All Filed Up: New Ransomware Variant Swings for the Fences

August 15, 2016 @ 1:30 PM
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3 min read

Malware-makers are broadening their horizons. Beyond the basic traits of sneaking onto victim systems, locking all files and demanding payment for decryption, cybercriminals are now getting creative and adding their own unique spin on otherwise unremarkable code.

That’s the case with new ransomware variant Smrss32. It’s not the catchiest name, but according to Softpedia, the creator is swinging for the fences by targeting more than 6,600 file extensions. With most ransomware opting for 50 to 500 file types, this is a big increase — but is this malware really that much of a risk?

An Expanding Market

Historically, ransomware existed as a niche category of malware at large, but the recent uptick of always-connected devices and cryptocurrency adoption has led to an ideal market for cybercriminals: Users store entire virtual lives on their laptops and smartphones, and many are willing to fork over bitcoin if their files are threatened.

Now, ransomware-makers need little more than the drive to commit cybercrime and access to the Dark Web to obtain the basic code they need. This expanding market has led to some interesting developments: As noted by Bank Info Security, for example, threats such as Hitler and El Gato ransomware display pictures of the Nazi leader and cute cats, respectively, while users are prompted to pay up if they want their files back., meanwhile, described a ransomware variant that allows actors to take control of connected thermostats and then crank up the heat or freeze out victims until they agree to pay. The attack requires physical access and isn’t the most practical application of ransom code, but remains a worrying proof of concept.

Not the Sharpest Tool

While the number of files targeted by Smrss32 is staggering, Softpedia noted that the code itself isn’t particularly sophisticated. Experts pointed out that it would have been “easier to whitelist what not to encrypt than using this approach,” while others noted that the attackers didn’t seem to understand that file types are case insensitive — meaning they didn’t need to duplicate .PNG and .png and could have saved a significant amount of time.

Still, there’s some reason for concern, since the ransomware variant won’t ruin core Windows files and leverages unsecured RDP connections to manually infect machines. So far, at least 15 victims have paid the 1 bitcoin ($590) ransom, but security researchers are working on a decryption tool that should finish off this file encryptor once and for all.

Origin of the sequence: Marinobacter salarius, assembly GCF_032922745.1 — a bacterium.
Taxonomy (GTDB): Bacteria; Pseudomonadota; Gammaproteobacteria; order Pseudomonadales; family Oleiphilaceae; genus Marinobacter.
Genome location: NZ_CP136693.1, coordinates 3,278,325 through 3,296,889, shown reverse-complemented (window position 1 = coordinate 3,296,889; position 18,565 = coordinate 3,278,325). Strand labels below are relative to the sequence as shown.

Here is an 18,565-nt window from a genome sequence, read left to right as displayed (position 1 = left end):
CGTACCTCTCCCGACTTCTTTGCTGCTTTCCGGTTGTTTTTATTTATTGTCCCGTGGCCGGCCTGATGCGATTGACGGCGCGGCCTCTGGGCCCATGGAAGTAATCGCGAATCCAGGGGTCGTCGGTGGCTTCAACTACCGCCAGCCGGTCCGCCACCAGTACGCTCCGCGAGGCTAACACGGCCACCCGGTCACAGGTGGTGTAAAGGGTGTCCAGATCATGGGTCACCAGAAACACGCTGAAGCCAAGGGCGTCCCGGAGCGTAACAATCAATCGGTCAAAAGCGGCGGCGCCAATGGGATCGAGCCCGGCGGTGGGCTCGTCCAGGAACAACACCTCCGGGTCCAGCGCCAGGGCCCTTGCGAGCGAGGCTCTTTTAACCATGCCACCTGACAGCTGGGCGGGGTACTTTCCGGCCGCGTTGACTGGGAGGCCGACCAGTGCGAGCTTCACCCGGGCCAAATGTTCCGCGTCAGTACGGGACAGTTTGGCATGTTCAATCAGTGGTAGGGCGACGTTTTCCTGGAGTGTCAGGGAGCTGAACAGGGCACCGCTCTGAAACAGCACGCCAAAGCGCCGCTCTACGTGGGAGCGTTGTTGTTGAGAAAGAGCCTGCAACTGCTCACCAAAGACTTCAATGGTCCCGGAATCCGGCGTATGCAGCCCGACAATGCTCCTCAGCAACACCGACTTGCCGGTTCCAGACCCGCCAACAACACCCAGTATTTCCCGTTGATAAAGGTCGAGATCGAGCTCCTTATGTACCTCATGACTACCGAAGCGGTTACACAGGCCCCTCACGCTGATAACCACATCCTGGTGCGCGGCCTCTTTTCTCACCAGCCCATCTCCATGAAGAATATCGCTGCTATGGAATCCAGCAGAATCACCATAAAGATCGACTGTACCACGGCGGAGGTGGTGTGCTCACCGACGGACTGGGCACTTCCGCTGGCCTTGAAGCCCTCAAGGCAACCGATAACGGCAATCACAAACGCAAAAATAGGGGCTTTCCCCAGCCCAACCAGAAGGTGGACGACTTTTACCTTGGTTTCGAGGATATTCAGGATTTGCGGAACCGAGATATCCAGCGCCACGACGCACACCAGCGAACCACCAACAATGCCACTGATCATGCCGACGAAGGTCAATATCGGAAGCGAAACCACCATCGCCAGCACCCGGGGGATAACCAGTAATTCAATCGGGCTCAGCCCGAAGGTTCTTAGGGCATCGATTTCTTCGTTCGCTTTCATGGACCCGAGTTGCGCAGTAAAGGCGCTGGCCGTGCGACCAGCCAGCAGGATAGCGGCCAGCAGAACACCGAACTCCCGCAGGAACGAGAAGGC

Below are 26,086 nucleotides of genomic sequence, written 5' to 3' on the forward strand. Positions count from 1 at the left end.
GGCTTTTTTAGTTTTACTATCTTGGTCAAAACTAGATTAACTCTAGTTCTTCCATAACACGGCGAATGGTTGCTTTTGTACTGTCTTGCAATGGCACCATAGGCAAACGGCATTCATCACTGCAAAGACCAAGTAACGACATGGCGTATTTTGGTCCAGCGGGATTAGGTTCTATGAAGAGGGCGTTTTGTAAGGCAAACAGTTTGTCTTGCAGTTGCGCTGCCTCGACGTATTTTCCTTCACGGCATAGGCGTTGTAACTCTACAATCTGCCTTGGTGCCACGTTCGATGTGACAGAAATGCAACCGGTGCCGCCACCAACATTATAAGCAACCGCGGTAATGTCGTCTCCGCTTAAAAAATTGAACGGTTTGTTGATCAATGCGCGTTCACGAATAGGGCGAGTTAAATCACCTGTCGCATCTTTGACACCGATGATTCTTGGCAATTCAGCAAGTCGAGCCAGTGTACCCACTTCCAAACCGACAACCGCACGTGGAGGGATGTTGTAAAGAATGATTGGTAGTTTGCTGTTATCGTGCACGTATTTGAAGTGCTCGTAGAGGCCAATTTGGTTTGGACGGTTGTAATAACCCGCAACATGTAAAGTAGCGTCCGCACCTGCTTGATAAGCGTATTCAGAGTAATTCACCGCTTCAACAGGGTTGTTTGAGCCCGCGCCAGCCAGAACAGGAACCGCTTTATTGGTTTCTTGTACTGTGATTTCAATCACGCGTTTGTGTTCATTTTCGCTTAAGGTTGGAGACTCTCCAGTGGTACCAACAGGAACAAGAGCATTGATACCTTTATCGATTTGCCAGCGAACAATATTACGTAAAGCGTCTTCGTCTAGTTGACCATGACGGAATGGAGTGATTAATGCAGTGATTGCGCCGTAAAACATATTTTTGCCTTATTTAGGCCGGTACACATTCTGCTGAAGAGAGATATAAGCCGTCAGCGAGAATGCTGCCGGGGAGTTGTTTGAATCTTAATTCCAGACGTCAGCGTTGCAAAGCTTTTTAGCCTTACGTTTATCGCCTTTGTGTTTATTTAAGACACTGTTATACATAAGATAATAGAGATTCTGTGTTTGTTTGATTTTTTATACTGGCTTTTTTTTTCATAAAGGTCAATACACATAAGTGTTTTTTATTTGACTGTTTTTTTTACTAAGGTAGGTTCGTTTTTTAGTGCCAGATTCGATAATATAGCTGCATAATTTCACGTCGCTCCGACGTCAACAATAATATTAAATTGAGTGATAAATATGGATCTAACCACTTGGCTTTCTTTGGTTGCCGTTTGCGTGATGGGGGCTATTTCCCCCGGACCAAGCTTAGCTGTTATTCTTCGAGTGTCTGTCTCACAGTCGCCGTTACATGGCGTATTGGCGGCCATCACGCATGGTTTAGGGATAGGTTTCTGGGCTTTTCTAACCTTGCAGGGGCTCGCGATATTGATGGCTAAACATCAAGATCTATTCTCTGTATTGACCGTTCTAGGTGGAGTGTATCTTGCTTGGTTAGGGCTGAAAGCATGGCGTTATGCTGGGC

Ramsomware Variant Targets Big Companies

On its own, the Smrss32 ransomware isn’t a substantial threat. Just like malware filled with kitten pictures or 20th-century villains, it’s more a nuisance than unnerving.

As noted by Business Insider, however, the widening market for ransomware is driving a shift toward corporate rather than personal attacks. That’s prompting big banks to stock up on cryptocurrency in case they’re targeted and their files are compromised.

According to a recent Malwarebytes survey, 54 percent of companies came under threat of ransomware in the last year. Unlike individuals who may not have access to bitcoin or deem it worth the cost to recover photos or personal documents, financial institutions or health care agencies can’t risk the reputational damage of a data breach or the recovery costs of deleted files. As a result, they’re much more likely to pay up immediately, and malware targeting more than 6,600 file types would spur most businesses to reach for their wallets rather than wait for a fix.

Smrss32 isn’t the sharpest malware tool in the box, but it represents a sea change in the ransomware market at large: Unique characteristics layered over common base code to create quick-and-dirty attacks that may spook individuals but prompt bigger companies to shell out in hopes of keeping data secure.

Douglas Bonderud
Freelance Writer

A freelance writer for three years, Doug Bonderud is a Western Canadian with expertise in the fields of technology and innovation. In addition to working for...
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